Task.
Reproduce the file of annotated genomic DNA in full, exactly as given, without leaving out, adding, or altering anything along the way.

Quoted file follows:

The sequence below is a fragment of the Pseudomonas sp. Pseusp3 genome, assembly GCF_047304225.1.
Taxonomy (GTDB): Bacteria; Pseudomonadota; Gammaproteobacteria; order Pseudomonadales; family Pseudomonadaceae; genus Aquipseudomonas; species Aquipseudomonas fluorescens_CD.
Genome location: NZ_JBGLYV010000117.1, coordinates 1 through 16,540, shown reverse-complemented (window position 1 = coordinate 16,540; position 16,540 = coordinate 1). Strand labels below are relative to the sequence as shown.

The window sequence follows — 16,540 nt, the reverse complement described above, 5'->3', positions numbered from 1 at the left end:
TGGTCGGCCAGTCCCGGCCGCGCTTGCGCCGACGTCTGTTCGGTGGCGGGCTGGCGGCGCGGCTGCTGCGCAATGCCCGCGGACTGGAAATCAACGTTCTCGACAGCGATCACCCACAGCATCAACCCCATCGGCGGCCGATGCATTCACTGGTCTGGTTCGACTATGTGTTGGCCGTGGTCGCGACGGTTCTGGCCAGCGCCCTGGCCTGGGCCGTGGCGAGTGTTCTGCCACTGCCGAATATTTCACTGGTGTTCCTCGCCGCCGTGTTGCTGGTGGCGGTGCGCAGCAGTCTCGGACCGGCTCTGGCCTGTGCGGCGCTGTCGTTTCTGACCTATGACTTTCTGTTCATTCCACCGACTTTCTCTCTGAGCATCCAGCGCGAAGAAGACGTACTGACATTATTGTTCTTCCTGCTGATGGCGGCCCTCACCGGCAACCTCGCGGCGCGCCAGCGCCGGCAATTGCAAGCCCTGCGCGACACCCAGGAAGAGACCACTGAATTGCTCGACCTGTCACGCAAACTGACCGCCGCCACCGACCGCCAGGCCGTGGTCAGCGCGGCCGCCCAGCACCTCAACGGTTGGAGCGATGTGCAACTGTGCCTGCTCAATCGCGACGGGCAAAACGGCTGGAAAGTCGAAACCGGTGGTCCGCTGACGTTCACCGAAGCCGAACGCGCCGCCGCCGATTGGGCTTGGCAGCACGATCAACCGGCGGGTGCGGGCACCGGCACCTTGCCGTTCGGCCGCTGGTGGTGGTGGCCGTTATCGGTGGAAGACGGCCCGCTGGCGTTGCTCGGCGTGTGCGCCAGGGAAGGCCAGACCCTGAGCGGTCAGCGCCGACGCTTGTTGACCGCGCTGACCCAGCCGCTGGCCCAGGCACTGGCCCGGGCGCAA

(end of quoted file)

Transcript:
The sequence below is a fragment of the Pseudomonas sp. Pseusp3 genome, assembly GCF_047304225.1.
Taxonomy (GTDB): Bacteria; Pseudomonadota; Gammaproteobacteria; order Pseudomonadales; family Pseudomonadaceae; genus Aquipseudomonas; species Aquipseudomonas fluorescens_CD.
Genome location: NZ_JBGLYV010000117.1, coordinates 1 through 16,540, shown reverse-complemented (window position 1 = coordinate 16,540; position 16,540 = coordinate 1). Strand labels below are relative to the sequence as shown.

The window sequence follows — 16,540 nt, the reverse complement described above, 5'->3', positions numbered from 1 at the left end:
TGGTCGGCCAGTCCCGGCCGCGCTTGCGCCGACGTCTGTTCGGTGGCGGGCTGGCGGCGCGGCTGCTGCGCAATGCCCGCGGACTGGAAATCAACGTTCTCGACAGCGATCACCCACAGCATCAACCCCATCGGCGGCCGATGCATTCACTGGTCTGGTTCGACTATGTGTTGGCCGTGGTCGCGACGGTTCTGGCCAGCGCCCTGGCCTGGGCCGTGGCGAGTGTTCTGCCACTGCCGAATATTTCACTGGTGTTCCTCGCCGCCGTGTTGCTGGTGGCGGTGCGCAGCAGTCTCGGACCGGCTCTGGCCTGTGCGGCGCTGTCGTTTCTGACCTATGACTTTCTGTTCATTCCACCGACTTTCTCTCTGAGCATCCAGCGCGAAGAAGACGTACTGACATTATTGTTCTTCCTGCTGATGGCGGCCCTCACCGGCAACCTCGCGGCGCGCCAGCGCCGGCAATTGCAAGCCCTGCGCGACACCCAGGAAGAGACCACTGAATTGCTCGACCTGTCACGCAAACTGACCGCCGCCACCGACCGCCAGGCCGTGGTCAGCGCGGCCGCCCAGCACCTCAACGGTTGGAGCGATGTGCAACTGTGCCTGCTCAATCGCGACGGGCAAAACGGCTGGAAAGTCGAAACCGGTGGTCCGCTGACGTTCACCGAAGCCGAACGCGCCGCCGCCGATTGGGCTTGGCAGCACGATCAACCGGCGGGTGCGGGCACCGGCACCTTGCCGTTCGGCCGCTGGTGGTGGTGGCCGTTATCGGTGGAAGACGGCCCGCTGGCGTTGCTCGGCGTGTGCGCCAGGGAAGGCCAGACCCTGAGCGGTCAGCGCCGACGCTTGTTGACCGCGCTGACCCAGCCGCTGGCCCAGGCACTGGCCCGGGCGCAA